April 24, 2005


Absolutely, Power Corrupts (MICHAEL LEWIS, 4/24/05, NY Times Magazine)

In February 2004, a 24-year-old minor-league baseball player named Steve Stanley sat down and wrote a letter to President Bush. He had no talent with a pen, and he wanted badly to be understood, so he asked his wife, Brooke, to put what he had to say into words. He wanted to thank the president, whom he admired, for mentioning steroids in his State of the Union address, but he was also hoping to use his own case to advance the discussion. He was a small-boned, 5-foot-7, 155-pound center fielder who, even as he wrote, was succeeding in baseball because of his speed and his abilities to play defense and get on base. Even so, just over a year into his pro career, he was beginning to feel like a freak. He could live with being the least likely player on the field to hit the ball over the wall; what drove him nuts was the thought of bigger players using drugs to widen the power gap even further between him and them. The season before, he'd actually watched some hulking bomber taking batting practice hit a high fly ball to the warning track, turn to a teammate and, referring to a steroid, say, ''One cycle of Deca and that's out.'' And he had no doubt that the slugger would make sure that, next time, the ball left the park.

The putatively rigorous drug testing in the minor leagues, in Stanley's view, didn't reduce the use of steroids so much as it increased the energy players put into not getting caught. In 2003, players were going off into a separate room to fill a cup with urine; that was a joke. Last year, the testers followed the players into the bathroom; steroid users were said to fill false penises -- whizzinators, they called them -- with clean urine and stick them down their pants. The testing wasn't designed to catch cheaters but to create the illusion of trying to catch them. And never mind the biggest loophole of all: the off-season, when the testing of players was haphazard at best.

As the 2003 season's end approached, players could contact their dealers and arranged for shipments of Winstrol -- a kind of steroid with a half-life sufficiently short that it was undetectable a few weeks after the final dosage. A year into his professional baseball career, Steve Stanley had seen enough. In his letter to the president he -- or his wife -- made three observations: 1) the higher the level of the game, the more steroid-aided power he seemed to encounter; 2) steroids put a player like him, who refused to take them, at a competitive disadvantage; and 3) steroids were so deeply embedded in the game that the only way for baseball to be cleansed of them was for outsiders to take matters out of baseball hands.

When he mailed his letter to the president, steroids seemed to be Steve Stanley's problem more than baseball's. The people who judged baseball players, and made decisions about their careers, hardly gave steroids a second thought. Never knowing for sure who was on them, and having no good way of finding out, they were unable to calculate their importance. Anyone with eyes could see that, since the late 1980's, the shape of baseball players had changed. Anyone with a record book could see that, since the late 1980's, there had been a widespread increase in power, as measured by the number of doubles and home runs. But who was to say what caused the one, or that the one caused the other?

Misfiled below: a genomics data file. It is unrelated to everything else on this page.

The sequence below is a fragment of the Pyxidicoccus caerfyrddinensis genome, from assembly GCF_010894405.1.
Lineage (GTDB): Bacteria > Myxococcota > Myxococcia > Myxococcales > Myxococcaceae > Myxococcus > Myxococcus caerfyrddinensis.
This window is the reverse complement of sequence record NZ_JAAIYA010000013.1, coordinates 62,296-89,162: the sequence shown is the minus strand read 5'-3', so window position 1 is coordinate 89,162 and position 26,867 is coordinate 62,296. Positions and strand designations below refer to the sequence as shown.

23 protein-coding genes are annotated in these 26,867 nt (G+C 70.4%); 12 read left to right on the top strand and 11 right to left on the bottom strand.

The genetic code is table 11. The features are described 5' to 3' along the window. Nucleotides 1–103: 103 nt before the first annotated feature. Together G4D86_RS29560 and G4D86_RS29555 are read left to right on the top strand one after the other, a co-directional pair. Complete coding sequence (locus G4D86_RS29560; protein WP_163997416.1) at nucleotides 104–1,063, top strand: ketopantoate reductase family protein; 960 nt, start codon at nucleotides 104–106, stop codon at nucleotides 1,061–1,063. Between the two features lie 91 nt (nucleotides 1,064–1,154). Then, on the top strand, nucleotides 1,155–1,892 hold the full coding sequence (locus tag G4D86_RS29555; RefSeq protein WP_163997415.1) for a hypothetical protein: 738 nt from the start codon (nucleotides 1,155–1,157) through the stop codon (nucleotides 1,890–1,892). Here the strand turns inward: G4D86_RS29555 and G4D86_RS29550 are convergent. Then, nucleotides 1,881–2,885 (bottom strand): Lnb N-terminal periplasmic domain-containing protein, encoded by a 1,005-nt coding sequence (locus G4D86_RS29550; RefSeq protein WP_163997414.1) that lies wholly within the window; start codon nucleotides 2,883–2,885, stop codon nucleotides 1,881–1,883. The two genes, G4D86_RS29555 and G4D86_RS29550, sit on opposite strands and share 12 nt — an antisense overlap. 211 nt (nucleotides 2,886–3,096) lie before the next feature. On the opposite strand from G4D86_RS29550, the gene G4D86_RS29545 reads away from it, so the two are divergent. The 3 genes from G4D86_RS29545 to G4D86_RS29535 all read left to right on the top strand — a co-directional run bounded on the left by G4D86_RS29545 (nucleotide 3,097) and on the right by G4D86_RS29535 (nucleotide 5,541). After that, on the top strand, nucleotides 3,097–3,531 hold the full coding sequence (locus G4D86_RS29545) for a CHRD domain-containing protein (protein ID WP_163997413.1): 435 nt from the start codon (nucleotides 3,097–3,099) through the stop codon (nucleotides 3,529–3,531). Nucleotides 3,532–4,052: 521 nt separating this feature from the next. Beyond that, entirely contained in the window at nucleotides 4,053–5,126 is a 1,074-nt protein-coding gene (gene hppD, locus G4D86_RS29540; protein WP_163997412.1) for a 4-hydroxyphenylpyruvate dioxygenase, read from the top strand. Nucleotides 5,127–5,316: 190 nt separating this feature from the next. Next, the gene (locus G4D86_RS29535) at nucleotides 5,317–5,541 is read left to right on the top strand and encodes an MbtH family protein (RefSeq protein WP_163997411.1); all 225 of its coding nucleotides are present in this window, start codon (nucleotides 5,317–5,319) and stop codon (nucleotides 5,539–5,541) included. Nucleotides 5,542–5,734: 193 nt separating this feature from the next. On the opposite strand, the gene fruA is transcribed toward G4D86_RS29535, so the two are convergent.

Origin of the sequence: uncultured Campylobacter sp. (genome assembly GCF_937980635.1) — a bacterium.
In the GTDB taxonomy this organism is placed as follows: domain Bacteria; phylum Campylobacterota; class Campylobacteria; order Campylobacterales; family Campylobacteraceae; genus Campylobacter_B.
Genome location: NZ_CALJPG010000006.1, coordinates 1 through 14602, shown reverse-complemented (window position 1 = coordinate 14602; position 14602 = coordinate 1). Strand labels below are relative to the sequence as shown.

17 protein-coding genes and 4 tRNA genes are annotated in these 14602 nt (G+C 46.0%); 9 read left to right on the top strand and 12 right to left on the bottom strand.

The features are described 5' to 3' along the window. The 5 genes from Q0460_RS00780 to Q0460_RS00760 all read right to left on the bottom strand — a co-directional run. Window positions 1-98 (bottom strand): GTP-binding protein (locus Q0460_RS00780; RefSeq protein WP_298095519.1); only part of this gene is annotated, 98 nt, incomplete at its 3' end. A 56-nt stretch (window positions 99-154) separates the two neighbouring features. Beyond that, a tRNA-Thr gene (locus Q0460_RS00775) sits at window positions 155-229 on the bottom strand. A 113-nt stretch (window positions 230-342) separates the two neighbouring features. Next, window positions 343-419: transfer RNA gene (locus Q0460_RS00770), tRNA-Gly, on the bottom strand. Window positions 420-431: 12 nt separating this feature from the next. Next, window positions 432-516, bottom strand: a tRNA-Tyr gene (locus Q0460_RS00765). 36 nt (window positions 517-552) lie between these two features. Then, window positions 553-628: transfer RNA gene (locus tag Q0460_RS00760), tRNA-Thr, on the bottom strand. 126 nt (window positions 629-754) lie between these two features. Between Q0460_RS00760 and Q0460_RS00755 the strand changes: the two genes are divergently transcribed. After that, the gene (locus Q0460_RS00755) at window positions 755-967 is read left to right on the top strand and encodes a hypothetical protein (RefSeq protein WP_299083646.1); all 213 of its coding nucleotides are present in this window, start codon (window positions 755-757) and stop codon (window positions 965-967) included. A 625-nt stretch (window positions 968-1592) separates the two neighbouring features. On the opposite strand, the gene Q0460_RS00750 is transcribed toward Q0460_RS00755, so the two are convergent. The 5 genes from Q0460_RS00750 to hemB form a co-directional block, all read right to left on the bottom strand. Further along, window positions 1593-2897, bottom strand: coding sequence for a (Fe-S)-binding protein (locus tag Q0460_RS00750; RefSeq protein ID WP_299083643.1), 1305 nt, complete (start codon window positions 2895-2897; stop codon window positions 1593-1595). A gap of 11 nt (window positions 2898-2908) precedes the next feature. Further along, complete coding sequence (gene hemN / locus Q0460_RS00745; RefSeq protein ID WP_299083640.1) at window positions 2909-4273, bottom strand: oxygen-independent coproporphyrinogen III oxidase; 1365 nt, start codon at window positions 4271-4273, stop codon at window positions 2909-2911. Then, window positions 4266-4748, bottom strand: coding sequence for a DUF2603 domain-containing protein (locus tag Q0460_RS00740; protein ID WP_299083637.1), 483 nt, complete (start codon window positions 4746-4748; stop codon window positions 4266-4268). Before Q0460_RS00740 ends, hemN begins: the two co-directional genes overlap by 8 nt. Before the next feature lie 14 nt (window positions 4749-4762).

Of course, there's now some sketchy evidence that steroids have contributed mightily to the power surge. Clay Davenport, who studies minor-league players for the Web site Baseball Prospectus, has found that three of the four players with the most remarkable midcareer power surges in the last two decades are now famously linked to steroid use: Barry Bonds, Mark McGwire and Jason Giambi. (Giambi has gone from hitting 10 home runs in his entire college career to hitting 43 home runs off major-league pitching in a single season.) Ron Shandler, who has worked as a statistical analyst for the St. Louis Cardinals and publishes Baseball Forecaster, an annual survey of major- and minor-league players for fantasy leaguers, expresses his suspicions another way: he flags players who acquire power the same season that they've come back from vacation 20 pounds or more heavier. For instance, Shandler has noted that last season Adrian Beltre, in his final year with the Dodgers before becoming a free agent, reportedly showed up 20 pounds heavier than the year before. Beltre, whose career up to that point had been a story of unfulfilled promise, blasted 48 home runs, 25 more than he had ever hit in a single season -- for which he was rewarded, by the Seattle Mariners, with a new five-year, $64 million contract. (When a Tacoma, Wash., reporter asked if he had used steroids, Beltre laughed in denial.)

Another piece of evidence that steroids work is the reluctance of the players to part with their drugs.

Hard to say "no" to drugs when that $64 million waits.

Posted by Orrin Judd at April 24, 2005 11:53 PM

This year Beltre is back to his old form. He has the same number of homeruns as Ichiro - one.

Posted by: Pat H at April 25, 2005 1:58 AM

Looks like Sheffield went off the juice this year too. Balls off his bat thiis year that, based on lastt year, look like easy homers to my eye are turning into 270 ft flyouts.

Posted by: Jim in Chicago at April 25, 2005 10:58 AM